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|Authors: ||Franzetti, Eleonora|
|Internal Tutor: ||VALVASSORI, ROBERTO|
|Co-tutor: ||TETTAMANTI, GIANLUCA|
|Title: ||Silkworm larval midgut: a striking example of tissue remodeling.|
|Abstract: ||Bombyx mori is a pivotal model organism among Lepidoptera, a group of insects that is important for both commercial and agronomic purposes. The study of midgut development during larval period and metamorphosis is helpful to obtain a background useful for many applications concerning these contexts.
In these insects, metamorphosis involves a series of highly ordered mechanisms and passes through a well-defined sequence of events to eliminate tissues and organs that are functional only in larval stages (Meléndez and Neufeld, 2008). In Lepidoptera, midgut tissue undergoes extensive remodelling (Vilaplana et al., 2007) during the development and these modifications lead to cell death of the larval epithelium and to its replacement with a new pupal epithelium, which becomes the adult midgut epithelium. For this reason midgut remodelling has been chosen as preferential model to study cell death mechanisms and regeneration processes, and their regulation. In particular, although features of apoptosis and autophagy have been reported in the larval organs of Lepidoptera during metamorphosis, solid experimental evidence for autophagy is still lacking. Moreover, the role of the two cell death processes and the nature of their relationship are still cryptic.
In order to analyze the remodelling processes in B. mori midgut tissues during larvaladult transformation, we performed a morpho-functional analysis at different developmental stages. In addition, we accomplished a cellular, biochemical and molecular analysis of the degeneration process that occurs in the larval midgut, with the aim to analyze autophagy and apoptosis in cells that dye under physiological conditions.
We found that stem cells proliferate actively since the wandering stage, leading to the formation of a new pupal midgut which is progressively remodelled until adult ecdysis. Larval midgut cells undergo progressive degradation, forming a compact mass called yellow body, that progressively degenerates inside the lumen of the new pupal midgut and finally disappears.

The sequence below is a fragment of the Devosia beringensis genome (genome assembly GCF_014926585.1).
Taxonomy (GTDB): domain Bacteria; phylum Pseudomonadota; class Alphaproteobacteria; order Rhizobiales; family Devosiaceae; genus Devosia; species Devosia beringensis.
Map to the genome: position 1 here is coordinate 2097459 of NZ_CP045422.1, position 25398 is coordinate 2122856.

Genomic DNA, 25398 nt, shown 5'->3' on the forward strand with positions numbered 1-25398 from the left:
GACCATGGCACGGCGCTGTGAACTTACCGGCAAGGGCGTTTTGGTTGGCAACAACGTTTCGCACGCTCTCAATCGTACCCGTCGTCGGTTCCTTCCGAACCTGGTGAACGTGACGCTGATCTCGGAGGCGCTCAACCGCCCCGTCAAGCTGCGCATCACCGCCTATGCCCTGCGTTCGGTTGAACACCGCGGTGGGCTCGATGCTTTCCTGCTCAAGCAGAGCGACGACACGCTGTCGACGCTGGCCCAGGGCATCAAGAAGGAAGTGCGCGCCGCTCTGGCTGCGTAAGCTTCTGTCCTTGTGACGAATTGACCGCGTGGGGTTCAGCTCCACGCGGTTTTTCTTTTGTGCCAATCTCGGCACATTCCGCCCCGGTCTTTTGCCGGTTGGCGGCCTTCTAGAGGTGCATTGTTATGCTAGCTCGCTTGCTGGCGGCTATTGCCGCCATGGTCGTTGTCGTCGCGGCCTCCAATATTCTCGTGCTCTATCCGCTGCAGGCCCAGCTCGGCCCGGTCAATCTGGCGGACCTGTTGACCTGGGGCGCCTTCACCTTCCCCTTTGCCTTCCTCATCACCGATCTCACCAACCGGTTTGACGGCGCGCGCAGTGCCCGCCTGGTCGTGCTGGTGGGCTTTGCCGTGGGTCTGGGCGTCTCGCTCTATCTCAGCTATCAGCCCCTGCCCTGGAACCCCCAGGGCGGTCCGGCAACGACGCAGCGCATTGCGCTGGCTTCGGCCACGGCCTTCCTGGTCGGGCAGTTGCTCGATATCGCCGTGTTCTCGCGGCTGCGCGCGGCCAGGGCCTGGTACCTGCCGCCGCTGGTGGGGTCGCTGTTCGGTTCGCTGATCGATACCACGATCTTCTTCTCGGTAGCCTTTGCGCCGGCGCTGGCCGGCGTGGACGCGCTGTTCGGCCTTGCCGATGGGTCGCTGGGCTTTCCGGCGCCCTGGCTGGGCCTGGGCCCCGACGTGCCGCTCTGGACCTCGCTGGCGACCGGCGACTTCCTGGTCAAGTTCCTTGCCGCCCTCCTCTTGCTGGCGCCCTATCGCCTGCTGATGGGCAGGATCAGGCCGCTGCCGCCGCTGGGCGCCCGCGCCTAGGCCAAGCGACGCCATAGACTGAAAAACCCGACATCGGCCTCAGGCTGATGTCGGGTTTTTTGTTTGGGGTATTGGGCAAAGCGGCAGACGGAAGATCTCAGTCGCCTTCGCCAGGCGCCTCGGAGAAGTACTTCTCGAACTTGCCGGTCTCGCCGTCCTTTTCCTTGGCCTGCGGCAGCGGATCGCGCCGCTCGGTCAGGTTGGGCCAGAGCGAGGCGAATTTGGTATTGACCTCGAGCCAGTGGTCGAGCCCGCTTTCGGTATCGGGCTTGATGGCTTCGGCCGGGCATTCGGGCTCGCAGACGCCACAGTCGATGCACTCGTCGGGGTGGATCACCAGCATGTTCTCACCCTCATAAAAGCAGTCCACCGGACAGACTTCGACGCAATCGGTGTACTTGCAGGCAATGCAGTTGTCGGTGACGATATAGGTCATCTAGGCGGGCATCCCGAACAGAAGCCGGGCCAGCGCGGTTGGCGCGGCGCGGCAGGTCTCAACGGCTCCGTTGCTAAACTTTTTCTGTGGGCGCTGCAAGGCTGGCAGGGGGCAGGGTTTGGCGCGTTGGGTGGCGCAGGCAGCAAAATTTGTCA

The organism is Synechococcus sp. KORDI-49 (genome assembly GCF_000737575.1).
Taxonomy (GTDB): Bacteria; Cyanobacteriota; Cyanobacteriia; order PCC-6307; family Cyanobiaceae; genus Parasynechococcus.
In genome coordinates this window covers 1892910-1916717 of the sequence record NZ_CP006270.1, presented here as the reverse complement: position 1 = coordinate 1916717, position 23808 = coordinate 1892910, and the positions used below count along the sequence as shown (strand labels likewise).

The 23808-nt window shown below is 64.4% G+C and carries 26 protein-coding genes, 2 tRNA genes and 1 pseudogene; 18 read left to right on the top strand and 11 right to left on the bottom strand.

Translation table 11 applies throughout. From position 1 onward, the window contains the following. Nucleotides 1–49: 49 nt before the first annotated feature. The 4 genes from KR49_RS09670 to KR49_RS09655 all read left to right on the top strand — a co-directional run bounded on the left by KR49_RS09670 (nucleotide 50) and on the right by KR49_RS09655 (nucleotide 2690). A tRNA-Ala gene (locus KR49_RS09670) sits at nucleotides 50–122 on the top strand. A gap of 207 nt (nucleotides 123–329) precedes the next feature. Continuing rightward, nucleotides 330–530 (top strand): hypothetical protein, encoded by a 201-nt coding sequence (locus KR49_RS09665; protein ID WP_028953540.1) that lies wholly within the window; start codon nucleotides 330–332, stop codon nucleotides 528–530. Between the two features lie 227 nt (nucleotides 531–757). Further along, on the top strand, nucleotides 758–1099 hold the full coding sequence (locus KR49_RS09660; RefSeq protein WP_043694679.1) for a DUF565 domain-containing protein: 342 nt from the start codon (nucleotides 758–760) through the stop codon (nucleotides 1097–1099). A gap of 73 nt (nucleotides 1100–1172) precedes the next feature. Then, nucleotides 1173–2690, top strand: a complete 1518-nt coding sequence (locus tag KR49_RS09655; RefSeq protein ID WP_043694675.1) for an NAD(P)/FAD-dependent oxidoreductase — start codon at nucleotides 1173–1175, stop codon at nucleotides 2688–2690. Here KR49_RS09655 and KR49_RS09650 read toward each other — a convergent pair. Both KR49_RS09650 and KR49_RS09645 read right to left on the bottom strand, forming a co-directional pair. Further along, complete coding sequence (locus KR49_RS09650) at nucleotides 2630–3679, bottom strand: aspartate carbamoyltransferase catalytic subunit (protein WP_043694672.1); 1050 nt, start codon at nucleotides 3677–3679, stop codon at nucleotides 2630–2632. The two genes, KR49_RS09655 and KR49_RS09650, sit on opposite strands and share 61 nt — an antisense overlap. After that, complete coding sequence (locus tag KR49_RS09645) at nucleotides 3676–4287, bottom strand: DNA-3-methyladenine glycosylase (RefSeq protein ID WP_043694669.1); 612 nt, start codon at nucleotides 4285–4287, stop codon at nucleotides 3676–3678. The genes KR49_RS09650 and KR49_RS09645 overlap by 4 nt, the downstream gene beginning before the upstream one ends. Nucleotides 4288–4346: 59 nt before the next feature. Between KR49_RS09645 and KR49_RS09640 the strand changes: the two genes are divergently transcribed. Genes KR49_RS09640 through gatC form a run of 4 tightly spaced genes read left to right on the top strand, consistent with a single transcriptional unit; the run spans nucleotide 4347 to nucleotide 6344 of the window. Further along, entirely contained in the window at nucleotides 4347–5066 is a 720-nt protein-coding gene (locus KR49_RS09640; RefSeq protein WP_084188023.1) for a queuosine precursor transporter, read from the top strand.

Through histochemical analysis we showed marked changes in metabolic activity in both larval and pupal epithelium at different stages of the midgut renewal process.
We demonstrated that larval midgut degradation is a gradual process due to the concerted action of autophagic and apoptotic mechanisms, which occur at different times and have different functions. In particular, autophagy is activated from the wandering stage and reaches a high level of activity during the spinning and prepupal stages. Our data showed also that the process of autophagy can recycle molecules from the degenerating cells and supply nutrients to the animal during the non-feeding period. Apoptosis intervenes later. In fact, although genes encoding caspases are transcribed at the end of the larval period, the activity of these proteases is not appreciable until the second day of spinning and apoptotic features are observable from prepupal phase. The abundance of apoptotic features during the pupal phase, when the majority of the cells die, indicates that apoptosis is actually responsible for cell death and for the disappearance of larval midgut cells.|
|Keywords: ||insect, metamorphosis, Bombyx mori, development, midgut, stem cells, apoptosis, autophagy.|
|Subject MIUR : ||BIO/05 ZOOLOGIA|
|Issue Date: ||2012|
|Doctoral course: ||Analisi, Protezione e Gestione delle Biodiversità|
|Academic cycle: ||24|
|Publisher: ||Università degli Studi dell'Insubria|
|Citation: ||Franzetti, E.Silkworm larval midgut: a striking example of tissue remodeling. (Doctoral Thesis, Università degli Studi dell'Insubria, 2012).|
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